With tremendous vision and community support, the Sciencenter acquired and renovated the city's old Wastewater Treatment Facility at First and Adams Street in 1990 and built an addition in 2003.  In the past two years the Sciencenter completed additional improvements to its own site and to the adjacent City of Ithaca Conley Park, including: the installation of attractive landscaping on all four sides of the block, including along Route 13 and on First St.; construction of a pedestrian way and bamboo fence along the adjacent Cascadilla Creek; improvements to Conley Park with a newly paved sidewalk and new lawn; replacement of an unsightly state-owned fence along Route 13; refurbishing and painting of the large outdoor science playground; and upgrading of the attention-getting "wobble board" Sciencenter sign visible from Route 13.

  The Sciencenter has evolved into a major first-class tourist destination and a major asset to the adjoining neighborhood.  The community is indebted to all the staff and volunteers who contributed to beautifying this community asset.


Project: Minn's Garden Gate, Cornell University

Recipients: Laurene Gilbert, Hannah Carlson,  Durand Van Doren

Minn 's Garden Gate, first conceived as a practical means of barring deer from making a smorgasbord of the historic garden's contents, evolved into a practical and artistic success under the guidance of Professor Nina Bassuk, Landscape Architect Laurene Gilbert, and landscape architecture graduate student Hannah Carlson. Carlson designed the gate with internationally known Trumansburg artisan blacksmith Durand Van Doren, who has coaxed from iron exquisite, three-dimensional, anatomically correct representations of the plants, from their flowers -- tulips, daffodils, irises, crocuses, hollyhocks, mums, foxgloves, dahlias, and poppies -- down to their roots, bulbs, tubers, corms, and rhizomes. The resulting gates serve the multiple purpose of protecting the garden, representing its ephemeral contents year round, and presenting an inviting gateway to those who find instruction, inspiration, and peace there.


  Project: Ithaca Bakery, 400 North Meadow Street

Recipient: Ramsey Brous

About seven years ago, the owners of the Ithaca Bakery decided to turn their West End  property from a "non-descript box" into a presence on North Meadow Street.  Working with architect Andrew Ramsgard of Skaneateles and builder Scott Smith of Latipac Builders in Newfield, bakery owners added a dramatic new entrance and tower on the south side of the building, outlined the roof with dusk-to-dawn green lights, reconfigured the interior retail and workspaces, and replaced their fifty-year old ovens with energy-efficient appliances.  The owners were determined to keep the 98-year-old business operating during the lengthy construction period and did so, except for two, two-hour periods towards the end of the project.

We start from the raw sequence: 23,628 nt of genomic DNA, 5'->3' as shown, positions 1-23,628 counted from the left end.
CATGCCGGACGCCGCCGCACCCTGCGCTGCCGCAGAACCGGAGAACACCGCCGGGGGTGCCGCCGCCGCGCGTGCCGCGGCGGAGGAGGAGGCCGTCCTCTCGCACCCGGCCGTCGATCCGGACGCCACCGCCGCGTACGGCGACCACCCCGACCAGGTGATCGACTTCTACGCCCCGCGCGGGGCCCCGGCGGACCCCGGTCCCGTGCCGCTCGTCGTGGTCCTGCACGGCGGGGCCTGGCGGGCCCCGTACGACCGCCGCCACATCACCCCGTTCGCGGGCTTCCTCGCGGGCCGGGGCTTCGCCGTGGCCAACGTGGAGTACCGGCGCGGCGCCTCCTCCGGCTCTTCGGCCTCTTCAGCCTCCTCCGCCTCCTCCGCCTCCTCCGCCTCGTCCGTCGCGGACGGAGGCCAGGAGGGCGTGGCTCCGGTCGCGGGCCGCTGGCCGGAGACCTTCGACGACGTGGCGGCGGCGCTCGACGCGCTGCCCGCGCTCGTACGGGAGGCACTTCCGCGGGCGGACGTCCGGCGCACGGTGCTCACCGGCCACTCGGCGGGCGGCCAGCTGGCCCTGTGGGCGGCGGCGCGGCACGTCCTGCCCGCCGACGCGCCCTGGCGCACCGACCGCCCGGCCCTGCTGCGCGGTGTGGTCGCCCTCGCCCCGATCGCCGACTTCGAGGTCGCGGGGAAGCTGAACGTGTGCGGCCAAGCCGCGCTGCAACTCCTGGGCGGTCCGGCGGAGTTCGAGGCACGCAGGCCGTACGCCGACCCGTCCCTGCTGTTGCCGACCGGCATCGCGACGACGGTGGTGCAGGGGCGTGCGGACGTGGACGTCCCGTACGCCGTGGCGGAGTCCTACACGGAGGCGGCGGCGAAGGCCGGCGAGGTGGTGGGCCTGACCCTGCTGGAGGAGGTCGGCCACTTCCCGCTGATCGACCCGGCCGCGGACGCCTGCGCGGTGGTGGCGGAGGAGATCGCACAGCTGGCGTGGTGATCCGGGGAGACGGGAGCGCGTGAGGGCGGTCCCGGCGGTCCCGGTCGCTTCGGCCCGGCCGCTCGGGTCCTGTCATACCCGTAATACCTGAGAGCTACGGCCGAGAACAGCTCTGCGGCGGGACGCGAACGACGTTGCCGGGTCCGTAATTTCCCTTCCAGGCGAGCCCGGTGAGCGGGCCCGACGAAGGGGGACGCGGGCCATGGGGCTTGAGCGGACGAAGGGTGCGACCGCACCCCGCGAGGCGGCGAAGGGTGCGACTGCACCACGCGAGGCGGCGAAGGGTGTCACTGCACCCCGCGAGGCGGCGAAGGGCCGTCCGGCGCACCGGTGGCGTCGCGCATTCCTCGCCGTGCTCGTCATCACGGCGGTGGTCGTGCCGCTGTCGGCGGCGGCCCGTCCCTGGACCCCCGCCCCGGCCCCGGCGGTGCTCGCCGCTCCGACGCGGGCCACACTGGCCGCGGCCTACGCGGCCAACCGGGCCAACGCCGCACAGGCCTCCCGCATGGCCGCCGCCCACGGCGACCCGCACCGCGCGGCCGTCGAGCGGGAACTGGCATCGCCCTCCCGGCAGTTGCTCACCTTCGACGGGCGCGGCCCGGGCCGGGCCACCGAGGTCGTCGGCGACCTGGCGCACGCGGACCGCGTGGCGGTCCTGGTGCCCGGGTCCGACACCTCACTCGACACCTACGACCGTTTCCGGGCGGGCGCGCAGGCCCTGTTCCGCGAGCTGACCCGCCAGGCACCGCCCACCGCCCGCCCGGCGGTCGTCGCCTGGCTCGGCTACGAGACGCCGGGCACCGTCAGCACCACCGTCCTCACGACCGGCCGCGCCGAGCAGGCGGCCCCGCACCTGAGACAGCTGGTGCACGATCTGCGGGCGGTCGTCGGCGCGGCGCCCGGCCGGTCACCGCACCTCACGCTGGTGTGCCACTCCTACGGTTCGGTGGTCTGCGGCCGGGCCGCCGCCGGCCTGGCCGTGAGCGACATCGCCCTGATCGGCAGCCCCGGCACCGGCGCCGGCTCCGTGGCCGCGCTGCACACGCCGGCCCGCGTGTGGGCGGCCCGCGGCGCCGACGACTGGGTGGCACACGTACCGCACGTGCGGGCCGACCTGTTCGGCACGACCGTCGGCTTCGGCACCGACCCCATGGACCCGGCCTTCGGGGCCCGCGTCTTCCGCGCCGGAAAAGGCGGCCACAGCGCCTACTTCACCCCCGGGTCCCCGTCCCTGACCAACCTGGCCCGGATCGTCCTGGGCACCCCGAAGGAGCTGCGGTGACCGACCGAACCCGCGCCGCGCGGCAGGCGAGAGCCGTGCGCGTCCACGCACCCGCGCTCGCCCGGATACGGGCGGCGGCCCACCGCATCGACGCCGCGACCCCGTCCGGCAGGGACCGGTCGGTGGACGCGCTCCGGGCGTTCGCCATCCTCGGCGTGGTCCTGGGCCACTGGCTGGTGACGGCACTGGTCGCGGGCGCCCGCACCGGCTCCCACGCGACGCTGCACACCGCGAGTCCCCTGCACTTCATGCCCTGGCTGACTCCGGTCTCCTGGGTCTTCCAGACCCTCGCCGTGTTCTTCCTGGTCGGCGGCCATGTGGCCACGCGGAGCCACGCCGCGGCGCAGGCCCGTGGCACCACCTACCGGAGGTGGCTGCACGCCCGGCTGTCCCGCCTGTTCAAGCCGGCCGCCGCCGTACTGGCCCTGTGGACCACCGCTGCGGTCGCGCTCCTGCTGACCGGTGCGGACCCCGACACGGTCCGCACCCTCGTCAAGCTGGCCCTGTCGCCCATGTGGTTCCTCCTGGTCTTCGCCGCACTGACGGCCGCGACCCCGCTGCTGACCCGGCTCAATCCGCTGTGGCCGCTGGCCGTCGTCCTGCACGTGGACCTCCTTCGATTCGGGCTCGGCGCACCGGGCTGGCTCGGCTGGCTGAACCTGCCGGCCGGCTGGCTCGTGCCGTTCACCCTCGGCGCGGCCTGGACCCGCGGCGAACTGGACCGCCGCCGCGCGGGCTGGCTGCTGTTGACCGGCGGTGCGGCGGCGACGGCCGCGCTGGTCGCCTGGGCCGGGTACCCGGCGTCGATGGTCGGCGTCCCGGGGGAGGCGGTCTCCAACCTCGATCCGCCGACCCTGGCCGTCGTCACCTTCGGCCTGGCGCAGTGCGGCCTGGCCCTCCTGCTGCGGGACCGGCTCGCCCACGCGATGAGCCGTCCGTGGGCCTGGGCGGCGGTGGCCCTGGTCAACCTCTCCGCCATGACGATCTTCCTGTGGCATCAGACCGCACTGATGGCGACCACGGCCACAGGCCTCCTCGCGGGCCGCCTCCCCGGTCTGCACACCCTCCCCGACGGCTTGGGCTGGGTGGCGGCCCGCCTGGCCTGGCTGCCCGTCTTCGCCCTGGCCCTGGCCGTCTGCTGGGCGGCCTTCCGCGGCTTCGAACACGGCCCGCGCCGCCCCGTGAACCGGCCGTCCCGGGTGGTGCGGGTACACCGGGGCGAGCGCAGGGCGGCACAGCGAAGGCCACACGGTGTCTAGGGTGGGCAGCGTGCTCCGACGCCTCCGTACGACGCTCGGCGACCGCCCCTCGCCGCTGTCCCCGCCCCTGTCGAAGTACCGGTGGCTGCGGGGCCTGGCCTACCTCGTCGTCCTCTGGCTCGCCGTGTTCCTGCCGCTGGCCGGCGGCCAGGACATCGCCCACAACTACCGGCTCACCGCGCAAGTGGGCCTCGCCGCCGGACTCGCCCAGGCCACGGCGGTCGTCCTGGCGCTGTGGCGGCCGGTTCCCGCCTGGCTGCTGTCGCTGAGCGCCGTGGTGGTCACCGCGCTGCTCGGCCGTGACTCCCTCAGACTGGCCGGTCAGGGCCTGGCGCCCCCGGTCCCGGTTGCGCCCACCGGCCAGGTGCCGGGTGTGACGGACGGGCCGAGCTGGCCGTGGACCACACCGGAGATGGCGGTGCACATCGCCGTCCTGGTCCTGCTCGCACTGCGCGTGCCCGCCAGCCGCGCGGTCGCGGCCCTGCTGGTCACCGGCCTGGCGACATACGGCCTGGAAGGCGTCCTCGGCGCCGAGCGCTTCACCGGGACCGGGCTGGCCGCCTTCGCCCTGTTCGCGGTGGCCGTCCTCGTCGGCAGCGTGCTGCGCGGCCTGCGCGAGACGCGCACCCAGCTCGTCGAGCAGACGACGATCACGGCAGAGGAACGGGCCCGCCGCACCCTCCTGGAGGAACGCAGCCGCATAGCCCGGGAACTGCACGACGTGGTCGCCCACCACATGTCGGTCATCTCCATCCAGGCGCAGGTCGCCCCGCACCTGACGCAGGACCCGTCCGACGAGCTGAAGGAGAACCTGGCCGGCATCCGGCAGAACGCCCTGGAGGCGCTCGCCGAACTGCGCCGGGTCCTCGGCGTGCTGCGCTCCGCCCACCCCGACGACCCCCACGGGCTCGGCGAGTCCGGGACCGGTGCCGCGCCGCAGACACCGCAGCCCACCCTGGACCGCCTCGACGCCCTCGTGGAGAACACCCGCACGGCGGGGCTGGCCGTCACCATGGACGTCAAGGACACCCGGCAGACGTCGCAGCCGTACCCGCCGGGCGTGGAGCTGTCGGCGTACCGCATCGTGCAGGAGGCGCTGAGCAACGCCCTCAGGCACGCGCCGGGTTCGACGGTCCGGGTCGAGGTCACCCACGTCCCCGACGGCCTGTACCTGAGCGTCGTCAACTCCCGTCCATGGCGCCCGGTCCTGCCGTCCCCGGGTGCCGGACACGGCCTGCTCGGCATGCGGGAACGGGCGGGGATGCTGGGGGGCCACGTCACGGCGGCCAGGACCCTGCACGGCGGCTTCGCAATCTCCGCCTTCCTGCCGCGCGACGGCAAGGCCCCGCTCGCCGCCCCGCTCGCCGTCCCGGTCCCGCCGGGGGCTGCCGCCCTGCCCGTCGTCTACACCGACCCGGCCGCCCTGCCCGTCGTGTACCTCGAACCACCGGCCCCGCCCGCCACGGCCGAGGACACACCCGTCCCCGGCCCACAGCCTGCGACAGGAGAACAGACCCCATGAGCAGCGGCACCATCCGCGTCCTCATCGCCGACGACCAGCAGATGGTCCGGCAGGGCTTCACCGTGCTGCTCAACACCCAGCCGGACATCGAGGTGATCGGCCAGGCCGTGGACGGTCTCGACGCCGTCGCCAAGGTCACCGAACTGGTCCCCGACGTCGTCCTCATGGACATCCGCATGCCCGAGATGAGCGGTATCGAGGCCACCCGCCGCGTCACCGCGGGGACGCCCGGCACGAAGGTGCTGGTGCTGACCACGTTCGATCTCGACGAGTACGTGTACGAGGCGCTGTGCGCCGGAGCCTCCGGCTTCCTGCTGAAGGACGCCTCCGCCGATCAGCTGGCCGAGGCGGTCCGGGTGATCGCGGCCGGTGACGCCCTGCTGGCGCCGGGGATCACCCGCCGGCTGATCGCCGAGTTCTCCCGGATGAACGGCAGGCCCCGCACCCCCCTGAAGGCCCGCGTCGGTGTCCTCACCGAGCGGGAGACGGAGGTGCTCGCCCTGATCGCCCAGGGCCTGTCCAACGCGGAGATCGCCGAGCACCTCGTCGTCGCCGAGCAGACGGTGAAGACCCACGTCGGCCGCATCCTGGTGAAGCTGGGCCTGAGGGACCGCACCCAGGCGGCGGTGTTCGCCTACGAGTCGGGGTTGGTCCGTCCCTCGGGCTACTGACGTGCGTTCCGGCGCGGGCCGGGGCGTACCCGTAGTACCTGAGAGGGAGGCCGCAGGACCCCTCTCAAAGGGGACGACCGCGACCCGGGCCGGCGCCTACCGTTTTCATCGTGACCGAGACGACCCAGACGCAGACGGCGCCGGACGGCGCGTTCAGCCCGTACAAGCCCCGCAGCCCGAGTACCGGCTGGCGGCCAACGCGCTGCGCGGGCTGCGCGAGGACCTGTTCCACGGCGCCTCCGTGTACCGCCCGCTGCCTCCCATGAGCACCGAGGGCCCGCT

Project: Porchfest , Fall Creek

Recipients: Lesley Greene and Gretchen Hildreth

Three cheers for the second annual Porchfest! A conversation between Fall Creek neighbors Gretchen Hildreth and Lesley Greene evolved into an opportunity for Fall Creek's musicians and their porches to combine in an easily arranged event for all to enjoy. Porchfest draws attention to one of the pleasures of living in Fall Creek - the neighborliness engendered by homes' architectural focus on the street through its porches. Not only did the Sunday afternoon festival double in size its second year, with 38 bands playing in two shifts, but organizers plan to expand the festival onto the porches of the Northside neighborhood. In addition to drawing an ambling and bicycling crowd through local streets, Porchfest had the additional benefit of encouraging people to spiff up their porches.  One neighbor, noting that her husband had painted theirs in preparation for the event, asked if the Greene and Hildreth could organize a "Bathroomfest" next year.